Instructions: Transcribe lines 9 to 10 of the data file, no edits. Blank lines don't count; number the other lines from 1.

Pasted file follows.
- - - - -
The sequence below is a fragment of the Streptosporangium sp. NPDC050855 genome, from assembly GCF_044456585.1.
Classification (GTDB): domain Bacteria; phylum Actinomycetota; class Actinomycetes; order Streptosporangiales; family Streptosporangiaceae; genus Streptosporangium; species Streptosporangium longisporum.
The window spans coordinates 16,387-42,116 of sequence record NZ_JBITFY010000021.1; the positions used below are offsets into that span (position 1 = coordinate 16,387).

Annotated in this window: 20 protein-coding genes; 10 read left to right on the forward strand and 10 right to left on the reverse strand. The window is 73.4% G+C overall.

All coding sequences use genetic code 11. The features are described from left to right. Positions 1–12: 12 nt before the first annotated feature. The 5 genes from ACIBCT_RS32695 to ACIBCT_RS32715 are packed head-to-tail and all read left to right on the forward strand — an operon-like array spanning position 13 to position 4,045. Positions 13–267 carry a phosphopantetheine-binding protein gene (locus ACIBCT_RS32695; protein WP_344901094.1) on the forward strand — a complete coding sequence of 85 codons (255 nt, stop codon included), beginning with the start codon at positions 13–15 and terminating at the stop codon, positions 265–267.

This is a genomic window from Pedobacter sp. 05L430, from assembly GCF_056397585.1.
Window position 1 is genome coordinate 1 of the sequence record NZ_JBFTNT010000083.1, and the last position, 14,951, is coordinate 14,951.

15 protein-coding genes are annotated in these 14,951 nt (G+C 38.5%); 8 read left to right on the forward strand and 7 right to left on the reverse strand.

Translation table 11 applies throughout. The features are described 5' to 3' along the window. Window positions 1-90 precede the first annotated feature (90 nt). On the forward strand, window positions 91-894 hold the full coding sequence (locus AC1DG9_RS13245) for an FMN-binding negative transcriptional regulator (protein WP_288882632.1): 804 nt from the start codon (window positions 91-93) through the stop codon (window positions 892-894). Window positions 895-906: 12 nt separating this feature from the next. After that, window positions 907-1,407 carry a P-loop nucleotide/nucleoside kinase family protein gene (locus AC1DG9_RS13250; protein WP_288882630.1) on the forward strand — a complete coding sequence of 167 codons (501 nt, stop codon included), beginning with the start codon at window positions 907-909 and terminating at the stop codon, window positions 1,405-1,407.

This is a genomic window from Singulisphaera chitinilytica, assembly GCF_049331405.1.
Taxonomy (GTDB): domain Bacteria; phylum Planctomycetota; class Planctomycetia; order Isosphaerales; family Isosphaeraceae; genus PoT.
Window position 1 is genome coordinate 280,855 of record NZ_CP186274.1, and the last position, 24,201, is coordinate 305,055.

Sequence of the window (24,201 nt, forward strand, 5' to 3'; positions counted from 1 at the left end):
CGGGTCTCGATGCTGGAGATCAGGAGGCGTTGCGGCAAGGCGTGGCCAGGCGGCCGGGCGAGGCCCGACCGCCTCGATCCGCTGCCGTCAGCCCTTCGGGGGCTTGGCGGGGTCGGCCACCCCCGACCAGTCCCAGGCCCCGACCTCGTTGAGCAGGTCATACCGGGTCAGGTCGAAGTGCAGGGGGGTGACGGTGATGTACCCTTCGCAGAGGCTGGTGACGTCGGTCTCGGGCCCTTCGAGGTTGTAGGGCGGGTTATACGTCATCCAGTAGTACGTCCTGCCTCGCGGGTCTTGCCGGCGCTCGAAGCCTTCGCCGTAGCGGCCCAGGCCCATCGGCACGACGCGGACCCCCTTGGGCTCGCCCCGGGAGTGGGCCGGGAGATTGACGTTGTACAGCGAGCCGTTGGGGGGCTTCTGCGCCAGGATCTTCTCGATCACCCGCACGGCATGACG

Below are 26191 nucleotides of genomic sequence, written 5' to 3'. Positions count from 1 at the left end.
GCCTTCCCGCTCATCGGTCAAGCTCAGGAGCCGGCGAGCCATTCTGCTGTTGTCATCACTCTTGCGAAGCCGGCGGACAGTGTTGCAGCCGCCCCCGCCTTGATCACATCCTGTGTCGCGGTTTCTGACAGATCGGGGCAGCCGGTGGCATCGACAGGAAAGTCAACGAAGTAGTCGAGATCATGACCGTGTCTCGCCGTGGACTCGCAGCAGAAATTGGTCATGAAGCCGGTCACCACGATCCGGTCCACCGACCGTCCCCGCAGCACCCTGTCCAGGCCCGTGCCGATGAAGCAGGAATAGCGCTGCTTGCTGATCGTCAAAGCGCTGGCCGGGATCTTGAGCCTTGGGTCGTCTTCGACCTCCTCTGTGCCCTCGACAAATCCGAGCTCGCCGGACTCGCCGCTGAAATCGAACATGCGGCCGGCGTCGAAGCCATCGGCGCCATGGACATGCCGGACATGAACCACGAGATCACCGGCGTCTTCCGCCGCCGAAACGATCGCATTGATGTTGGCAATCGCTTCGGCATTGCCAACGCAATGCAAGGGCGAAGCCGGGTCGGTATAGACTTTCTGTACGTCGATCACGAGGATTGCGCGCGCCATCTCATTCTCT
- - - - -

Translation table 11 applies throughout. The features are described 5' to 3' along the window. Window positions 1-90 precede the first annotated feature (90 nt). On the forward strand, window positions 91-894 hold the full coding sequence (locus AC1DG9_RS13245) for an FMN-binding negative transcriptional regulator (protein WP_288882632.1): 804 nt from the start codon (window positions 91-93) through the stop codon (window positions 892-894). Window positions 895-906: 12 nt separating this feature from the next. After that, window positions 907-1,407 carry a P-loop nucleotide/nucleoside kinase family protein gene (locus AC1DG9_RS13250; protein WP_288882630.1) on the forward strand — a complete coding sequence of 167 codons (501 nt, stop codon included), beginning with the start codon at window positions 907-909 and terminating at the stop codon, window positions 1,405-1,407.

This is a genomic window from Singulisphaera chitinilytica, assembly GCF_049331405.1.